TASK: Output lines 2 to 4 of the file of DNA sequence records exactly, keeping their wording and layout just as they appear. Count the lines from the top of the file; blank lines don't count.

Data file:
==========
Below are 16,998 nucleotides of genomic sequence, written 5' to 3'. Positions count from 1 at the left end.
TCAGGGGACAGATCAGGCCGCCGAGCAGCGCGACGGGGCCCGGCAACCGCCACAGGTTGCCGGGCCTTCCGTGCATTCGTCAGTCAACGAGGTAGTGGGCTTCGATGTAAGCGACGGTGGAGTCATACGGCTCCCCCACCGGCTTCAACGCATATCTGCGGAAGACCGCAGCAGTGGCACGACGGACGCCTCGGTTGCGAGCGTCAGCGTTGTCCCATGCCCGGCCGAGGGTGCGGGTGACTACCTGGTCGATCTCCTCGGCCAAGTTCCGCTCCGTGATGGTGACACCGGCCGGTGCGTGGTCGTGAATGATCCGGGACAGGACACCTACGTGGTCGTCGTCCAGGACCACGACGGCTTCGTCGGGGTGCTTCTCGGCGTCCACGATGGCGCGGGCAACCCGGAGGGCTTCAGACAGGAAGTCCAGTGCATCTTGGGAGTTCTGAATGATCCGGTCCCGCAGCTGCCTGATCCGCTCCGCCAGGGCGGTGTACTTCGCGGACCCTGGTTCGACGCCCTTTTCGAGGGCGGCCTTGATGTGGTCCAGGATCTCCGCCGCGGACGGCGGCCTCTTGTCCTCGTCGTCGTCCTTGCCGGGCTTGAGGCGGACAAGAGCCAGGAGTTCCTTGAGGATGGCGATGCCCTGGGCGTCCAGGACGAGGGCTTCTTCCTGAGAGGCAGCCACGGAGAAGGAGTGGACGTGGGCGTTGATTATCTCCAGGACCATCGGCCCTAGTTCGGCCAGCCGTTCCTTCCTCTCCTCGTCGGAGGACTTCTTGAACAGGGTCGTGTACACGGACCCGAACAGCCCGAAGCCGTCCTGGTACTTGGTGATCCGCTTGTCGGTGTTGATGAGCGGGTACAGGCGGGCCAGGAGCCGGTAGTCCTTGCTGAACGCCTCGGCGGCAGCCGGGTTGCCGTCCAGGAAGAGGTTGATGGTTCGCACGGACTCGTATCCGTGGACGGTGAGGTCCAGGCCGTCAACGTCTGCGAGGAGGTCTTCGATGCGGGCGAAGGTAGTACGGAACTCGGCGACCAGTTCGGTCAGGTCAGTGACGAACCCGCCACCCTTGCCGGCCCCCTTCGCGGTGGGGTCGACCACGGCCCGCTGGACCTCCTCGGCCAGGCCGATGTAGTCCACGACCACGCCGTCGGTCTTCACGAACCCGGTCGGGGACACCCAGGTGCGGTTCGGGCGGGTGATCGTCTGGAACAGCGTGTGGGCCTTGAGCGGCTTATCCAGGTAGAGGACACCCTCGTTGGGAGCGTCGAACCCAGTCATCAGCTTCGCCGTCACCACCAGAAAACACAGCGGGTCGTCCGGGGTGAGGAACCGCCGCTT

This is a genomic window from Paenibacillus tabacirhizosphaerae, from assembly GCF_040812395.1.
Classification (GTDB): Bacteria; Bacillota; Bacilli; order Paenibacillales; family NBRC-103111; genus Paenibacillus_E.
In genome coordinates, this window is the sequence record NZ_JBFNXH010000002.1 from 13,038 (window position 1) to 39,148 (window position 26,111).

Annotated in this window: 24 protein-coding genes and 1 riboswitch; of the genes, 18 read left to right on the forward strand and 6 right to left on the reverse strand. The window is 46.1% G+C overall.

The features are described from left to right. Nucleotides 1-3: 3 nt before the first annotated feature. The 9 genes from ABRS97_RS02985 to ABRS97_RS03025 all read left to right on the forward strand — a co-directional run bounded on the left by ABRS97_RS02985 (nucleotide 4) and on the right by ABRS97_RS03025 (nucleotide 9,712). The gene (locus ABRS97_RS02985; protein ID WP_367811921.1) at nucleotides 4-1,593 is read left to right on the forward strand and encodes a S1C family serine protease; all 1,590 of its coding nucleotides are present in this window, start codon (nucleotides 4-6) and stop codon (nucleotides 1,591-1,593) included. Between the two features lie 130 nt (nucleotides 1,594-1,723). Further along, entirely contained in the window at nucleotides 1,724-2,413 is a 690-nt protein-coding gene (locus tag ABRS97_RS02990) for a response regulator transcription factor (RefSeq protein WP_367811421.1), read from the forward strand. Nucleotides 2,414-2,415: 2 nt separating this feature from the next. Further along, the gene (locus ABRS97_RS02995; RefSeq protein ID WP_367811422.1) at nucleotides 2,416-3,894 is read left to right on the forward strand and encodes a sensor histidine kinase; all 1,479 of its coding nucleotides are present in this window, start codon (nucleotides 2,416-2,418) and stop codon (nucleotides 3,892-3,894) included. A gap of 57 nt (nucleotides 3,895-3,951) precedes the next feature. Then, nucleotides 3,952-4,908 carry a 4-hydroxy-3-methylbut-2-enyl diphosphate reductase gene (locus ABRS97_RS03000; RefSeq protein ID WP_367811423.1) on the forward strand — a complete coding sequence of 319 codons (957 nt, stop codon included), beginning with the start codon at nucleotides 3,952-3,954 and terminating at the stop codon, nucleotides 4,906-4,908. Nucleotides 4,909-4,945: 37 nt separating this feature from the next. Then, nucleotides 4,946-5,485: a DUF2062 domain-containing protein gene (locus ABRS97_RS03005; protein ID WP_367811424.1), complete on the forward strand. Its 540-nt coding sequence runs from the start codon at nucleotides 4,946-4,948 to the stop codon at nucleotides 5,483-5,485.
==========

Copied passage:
TCAGGGGACAGATCAGGCCGCCGAGCAGCGCGACGGGGCCCGGCAACCGCCACAGGTTGCCGGGCCTTCCGTGCATTCGTCAGTCAACGAGGTAGTGGGCTTCGATGTAAGCGACGGTGGAGTCATACGGCTCCCCCACCGGCTTCAACGCATATCTGCGGAAGACCGCAGCAGTGGCACGACGGACGCCTCGGTTGCGAGCGTCAGCGTTGTCCCATGCCCGGCCGAGGGTGCGGGTGACTACCTGGTCGATCTCCTCGGCCAAGTTCCGCTCCGTGATGGTGACACCGGCCGGTGCGTGGTCGTGAATGATCCGGGACAGGACACCTACGTGGTCGTCGTCCAGGACCACGACGGCTTCGTCGGGGTGCTTCTCGGCGTCCACGATGGCGCGGGCAACCCGGAGGGCTTCAGACAGGAAGTCCAGTGCATCTTGGGAGTTCTGAATGATCCGGTCCCGCAGCTGCCTGATCCGCTCCGCCAGGGCGGTGTACTTCGCGGACCCTGGTTCGACGCCCTTTTCGAGGGCGGCCTTGATGTGGTCCAGGATCTCCGCCGCGGACGGCGGCCTCTTGTCCTCGTCGTCGTCCTTGCCGGGCTTGAGGCGGACAAGAGCCAGGAGTTCCTTGAGGATGGCGATGCCCTGGGCGTCCAGGACGAGGGCTTCTTCCTGAGAGGCAGCCACGGAGAAGGAGTGGACGTGGGCGTTGATTATCTCCAGGACCATCGGCCCTAGTTCGGCCAGCCGTTCCTTCCTCTCCTCGTCGGAGGACTTCTTGAACAGGGTCGTGTACACGGACCCGAACAGCCCGAAGCCGTCCTGGTACTTGGTGATCCGCTTGTCGGTGTTGATGAGCGGGTACAGGCGGGCCAGGAGCCGGTAGTCCTTGCTGAACGCCTCGGCGGCAGCCGGGTTGCCGTCCAGGAAGAGGTTGATGGTTCGCACGGACTCGTATCCGTGGACGGTGAGGTCCAGGCCGTCAACGTCTGCGAGGAGGTCTTCGATGCGGGCGAAGGTAGTACGGAACTCGGCGACCAGTTCGGTCAGGTCAGTGACGAACCCGCCACCCTTGCCGGCCCCCTTCGCGGTGGGGTCGACCACGGCCCGCTGGACCTCCTCGGCCAGGCCGATGTAGTCCACGACCACGCCGTCGGTCTTCACGAACCCGGTCGGGGACACCCAGGTGCGGTTCGGGCGGGTGATCGTCTGGAACAGCGTGTGGGCCTTGAGCGGCTTATCCAGGTAGAGGACACCCTCGTTGGGAGCGTCGAACCCAGTCATCAGCTTCGCCGTCACCACCAGAAAACACAGCGGGTCGTCCGGGGTGAGGAACCGCCGCTT

This is a genomic window from Paenibacillus tabacirhizosphaerae, from assembly GCF_040812395.1.
Classification (GTDB): Bacteria; Bacillota; Bacilli; order Paenibacillales; family NBRC-103111; genus Paenibacillus_E.